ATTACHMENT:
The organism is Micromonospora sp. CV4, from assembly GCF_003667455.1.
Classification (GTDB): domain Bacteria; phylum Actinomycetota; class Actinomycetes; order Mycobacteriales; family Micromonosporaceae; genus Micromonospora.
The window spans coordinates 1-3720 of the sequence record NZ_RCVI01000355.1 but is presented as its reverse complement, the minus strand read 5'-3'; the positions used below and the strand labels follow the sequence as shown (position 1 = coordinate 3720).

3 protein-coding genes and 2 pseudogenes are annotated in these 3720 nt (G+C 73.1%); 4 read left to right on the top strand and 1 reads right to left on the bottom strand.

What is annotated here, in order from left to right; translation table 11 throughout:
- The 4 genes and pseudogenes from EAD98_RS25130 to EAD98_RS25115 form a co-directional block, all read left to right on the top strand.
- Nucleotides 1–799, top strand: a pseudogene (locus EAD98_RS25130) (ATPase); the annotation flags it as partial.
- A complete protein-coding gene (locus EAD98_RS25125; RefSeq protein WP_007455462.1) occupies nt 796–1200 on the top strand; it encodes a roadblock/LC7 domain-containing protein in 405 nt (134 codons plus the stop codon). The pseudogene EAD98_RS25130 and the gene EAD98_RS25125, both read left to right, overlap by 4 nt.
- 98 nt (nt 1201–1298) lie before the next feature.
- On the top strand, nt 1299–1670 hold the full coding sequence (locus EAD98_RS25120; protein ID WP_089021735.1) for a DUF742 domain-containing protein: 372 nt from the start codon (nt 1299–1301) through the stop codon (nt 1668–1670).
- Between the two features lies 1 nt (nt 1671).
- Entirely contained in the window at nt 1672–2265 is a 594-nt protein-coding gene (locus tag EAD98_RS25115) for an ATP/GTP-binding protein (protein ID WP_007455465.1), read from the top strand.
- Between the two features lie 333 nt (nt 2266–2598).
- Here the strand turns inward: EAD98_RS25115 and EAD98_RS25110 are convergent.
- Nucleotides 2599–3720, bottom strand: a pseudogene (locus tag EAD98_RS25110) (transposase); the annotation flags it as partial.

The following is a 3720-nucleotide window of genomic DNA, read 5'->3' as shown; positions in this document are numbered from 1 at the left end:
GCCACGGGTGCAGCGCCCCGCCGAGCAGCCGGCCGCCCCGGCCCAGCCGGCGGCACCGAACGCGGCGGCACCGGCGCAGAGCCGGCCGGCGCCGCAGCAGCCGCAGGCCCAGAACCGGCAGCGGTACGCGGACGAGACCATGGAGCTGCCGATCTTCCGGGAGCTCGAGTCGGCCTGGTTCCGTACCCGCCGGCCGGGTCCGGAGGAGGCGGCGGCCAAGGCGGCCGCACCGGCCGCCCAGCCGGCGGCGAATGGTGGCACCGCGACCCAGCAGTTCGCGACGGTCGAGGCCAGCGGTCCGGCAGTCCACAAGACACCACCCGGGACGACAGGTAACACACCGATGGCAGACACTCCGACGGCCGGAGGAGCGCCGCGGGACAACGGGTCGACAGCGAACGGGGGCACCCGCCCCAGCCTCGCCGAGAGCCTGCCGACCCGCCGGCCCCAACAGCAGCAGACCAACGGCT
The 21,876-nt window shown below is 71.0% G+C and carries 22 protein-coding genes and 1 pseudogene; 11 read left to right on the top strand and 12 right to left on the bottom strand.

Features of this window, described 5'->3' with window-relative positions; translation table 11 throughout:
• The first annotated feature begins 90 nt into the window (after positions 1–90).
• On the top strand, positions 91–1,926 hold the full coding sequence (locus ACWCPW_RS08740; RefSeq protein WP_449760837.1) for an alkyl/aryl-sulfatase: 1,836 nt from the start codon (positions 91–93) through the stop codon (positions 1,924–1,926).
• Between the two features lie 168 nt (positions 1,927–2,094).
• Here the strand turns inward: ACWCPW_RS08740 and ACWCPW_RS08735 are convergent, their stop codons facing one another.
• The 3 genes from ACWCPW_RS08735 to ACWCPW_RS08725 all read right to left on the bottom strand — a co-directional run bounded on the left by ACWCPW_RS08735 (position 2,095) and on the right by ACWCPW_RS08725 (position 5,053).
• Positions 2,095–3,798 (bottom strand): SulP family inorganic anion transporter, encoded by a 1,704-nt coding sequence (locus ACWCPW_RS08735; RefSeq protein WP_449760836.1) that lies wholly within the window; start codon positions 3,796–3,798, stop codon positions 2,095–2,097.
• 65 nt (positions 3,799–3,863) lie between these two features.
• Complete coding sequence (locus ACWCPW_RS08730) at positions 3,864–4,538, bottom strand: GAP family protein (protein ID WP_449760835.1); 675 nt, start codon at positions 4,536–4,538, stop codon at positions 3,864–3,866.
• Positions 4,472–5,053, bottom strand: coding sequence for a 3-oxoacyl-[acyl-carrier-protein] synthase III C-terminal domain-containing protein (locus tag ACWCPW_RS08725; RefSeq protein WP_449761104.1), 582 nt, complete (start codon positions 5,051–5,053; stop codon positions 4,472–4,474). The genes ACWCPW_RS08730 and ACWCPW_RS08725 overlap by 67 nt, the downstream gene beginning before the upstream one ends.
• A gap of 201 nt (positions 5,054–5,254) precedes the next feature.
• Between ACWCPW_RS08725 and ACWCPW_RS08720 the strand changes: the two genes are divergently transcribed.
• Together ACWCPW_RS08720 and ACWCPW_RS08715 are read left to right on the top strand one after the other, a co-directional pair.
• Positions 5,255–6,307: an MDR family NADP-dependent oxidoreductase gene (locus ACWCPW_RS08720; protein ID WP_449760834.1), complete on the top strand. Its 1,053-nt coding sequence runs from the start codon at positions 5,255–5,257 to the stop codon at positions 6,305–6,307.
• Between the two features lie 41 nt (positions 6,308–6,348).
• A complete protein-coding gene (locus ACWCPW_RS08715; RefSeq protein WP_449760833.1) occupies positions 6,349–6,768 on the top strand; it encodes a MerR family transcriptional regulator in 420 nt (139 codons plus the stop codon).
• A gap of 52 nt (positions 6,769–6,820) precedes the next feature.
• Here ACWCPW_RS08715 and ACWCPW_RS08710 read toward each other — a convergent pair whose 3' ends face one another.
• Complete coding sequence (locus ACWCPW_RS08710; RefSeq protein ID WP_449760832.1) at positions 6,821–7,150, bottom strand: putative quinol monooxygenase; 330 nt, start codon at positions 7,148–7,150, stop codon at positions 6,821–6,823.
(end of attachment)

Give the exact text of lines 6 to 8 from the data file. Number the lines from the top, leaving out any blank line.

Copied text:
- The 4 genes and pseudogenes from EAD98_RS25130 to EAD98_RS25115 form a co-directional block, all read left to right on the top strand.
- Nucleotides 1–799, top strand: a pseudogene (locus EAD98_RS25130) (ATPase); the annotation flags it as partial.
- A complete protein-coding gene (locus EAD98_RS25125; RefSeq protein WP_007455462.1) occupies nt 796–1200 on the top strand; it encodes a roadblock/LC7 domain-containing protein in 405 nt (134 codons plus the stop codon). The pseudogene EAD98_RS25130 and the gene EAD98_RS25125, both read left to right, overlap by 4 nt.